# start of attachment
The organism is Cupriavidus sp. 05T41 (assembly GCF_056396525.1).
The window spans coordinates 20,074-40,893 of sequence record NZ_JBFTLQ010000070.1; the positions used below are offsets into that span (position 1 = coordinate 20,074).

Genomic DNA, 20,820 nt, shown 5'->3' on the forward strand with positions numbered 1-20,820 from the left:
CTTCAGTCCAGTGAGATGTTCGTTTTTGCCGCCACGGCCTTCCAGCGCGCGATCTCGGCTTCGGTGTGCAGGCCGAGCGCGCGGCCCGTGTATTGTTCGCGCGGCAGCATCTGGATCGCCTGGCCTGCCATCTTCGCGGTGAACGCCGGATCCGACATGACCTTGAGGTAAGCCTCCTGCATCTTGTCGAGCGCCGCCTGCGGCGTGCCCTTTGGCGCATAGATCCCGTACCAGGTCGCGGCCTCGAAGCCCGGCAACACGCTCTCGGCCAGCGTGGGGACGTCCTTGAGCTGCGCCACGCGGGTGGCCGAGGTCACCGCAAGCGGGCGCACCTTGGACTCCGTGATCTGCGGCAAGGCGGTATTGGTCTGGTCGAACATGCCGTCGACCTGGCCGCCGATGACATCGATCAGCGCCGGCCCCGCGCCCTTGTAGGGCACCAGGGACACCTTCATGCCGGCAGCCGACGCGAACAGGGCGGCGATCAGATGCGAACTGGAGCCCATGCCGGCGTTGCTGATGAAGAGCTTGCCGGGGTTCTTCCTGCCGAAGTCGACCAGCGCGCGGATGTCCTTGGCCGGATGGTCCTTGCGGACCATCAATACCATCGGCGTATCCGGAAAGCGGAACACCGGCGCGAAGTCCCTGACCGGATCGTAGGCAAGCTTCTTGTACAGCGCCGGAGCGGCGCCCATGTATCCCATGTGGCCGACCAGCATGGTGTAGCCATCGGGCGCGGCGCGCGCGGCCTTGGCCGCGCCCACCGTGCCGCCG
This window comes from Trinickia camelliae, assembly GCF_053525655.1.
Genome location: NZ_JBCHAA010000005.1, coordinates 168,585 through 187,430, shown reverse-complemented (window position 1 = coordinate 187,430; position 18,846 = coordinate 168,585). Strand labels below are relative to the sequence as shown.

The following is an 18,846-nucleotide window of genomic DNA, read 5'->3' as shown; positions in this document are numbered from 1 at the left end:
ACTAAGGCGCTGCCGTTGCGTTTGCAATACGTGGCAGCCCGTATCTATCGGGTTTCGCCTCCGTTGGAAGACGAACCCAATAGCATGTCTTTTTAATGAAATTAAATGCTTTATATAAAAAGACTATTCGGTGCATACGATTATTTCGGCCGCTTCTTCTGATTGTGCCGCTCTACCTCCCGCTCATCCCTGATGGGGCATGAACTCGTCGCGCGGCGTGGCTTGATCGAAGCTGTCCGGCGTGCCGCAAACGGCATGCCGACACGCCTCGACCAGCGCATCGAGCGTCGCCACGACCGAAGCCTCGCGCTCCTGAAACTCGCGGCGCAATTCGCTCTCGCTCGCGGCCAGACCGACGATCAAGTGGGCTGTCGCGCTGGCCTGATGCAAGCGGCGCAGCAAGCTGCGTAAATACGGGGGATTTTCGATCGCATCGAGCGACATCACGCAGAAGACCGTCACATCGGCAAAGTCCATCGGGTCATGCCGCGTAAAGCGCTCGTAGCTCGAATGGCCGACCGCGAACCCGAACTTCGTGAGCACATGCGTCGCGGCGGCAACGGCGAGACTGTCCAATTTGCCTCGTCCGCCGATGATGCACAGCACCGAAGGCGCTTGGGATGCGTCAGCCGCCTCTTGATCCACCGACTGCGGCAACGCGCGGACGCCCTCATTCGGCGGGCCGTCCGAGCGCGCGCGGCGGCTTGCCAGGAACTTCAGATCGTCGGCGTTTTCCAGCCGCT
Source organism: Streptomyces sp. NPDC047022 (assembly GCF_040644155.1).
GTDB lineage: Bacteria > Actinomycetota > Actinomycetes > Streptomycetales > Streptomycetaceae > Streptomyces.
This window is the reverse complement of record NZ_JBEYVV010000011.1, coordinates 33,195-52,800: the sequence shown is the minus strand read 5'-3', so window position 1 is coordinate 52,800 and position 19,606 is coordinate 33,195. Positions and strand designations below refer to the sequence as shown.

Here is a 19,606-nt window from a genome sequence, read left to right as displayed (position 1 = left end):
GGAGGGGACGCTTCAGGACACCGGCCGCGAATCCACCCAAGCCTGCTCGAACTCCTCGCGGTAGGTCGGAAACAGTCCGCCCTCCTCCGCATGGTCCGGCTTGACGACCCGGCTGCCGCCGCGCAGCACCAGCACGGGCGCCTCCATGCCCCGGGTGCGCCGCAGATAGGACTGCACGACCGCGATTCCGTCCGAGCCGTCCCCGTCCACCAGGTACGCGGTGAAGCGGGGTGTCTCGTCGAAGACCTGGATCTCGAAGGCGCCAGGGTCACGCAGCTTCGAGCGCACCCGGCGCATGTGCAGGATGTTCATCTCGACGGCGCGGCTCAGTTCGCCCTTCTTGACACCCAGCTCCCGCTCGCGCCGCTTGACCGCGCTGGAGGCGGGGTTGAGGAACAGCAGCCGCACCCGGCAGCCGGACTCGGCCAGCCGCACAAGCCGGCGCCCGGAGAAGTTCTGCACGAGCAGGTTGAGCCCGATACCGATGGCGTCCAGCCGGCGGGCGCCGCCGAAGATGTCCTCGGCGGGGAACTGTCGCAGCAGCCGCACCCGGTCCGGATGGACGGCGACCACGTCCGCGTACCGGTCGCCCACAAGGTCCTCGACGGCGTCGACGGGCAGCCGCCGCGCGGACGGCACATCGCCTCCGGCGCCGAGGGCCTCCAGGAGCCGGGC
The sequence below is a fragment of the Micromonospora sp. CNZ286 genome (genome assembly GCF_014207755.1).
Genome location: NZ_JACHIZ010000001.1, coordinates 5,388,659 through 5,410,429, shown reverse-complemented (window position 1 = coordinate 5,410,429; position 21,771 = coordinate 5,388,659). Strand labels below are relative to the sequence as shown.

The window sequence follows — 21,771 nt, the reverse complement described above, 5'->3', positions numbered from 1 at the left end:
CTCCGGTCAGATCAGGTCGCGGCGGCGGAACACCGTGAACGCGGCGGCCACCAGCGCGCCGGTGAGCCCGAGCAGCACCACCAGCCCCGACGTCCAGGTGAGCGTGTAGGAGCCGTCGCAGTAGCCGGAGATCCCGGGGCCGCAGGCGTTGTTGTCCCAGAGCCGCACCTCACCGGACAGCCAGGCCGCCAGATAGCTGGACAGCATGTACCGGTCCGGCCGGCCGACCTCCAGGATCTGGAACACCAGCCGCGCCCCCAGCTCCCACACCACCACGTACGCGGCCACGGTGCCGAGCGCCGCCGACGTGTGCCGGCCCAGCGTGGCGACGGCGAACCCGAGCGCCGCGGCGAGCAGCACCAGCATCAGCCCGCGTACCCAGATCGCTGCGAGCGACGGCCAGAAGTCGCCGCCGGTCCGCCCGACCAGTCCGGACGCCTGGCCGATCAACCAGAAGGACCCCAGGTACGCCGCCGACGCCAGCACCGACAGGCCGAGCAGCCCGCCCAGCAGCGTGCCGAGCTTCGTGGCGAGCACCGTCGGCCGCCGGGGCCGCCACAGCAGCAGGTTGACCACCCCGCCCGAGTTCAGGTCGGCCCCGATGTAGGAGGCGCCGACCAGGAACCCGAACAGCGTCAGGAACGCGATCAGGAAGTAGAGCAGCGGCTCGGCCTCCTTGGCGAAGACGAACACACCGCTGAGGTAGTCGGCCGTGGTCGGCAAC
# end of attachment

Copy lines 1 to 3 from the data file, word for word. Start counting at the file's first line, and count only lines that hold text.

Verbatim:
The organism is Cupriavidus sp. 05T41 (assembly GCF_056396525.1).
The window spans coordinates 20,074-40,893 of sequence record NZ_JBFTLQ010000070.1; the positions used below are offsets into that span (position 1 = coordinate 20,074).

Genomic DNA, 20,820 nt, shown 5'->3' on the forward strand with positions numbered 1-20,820 from the left: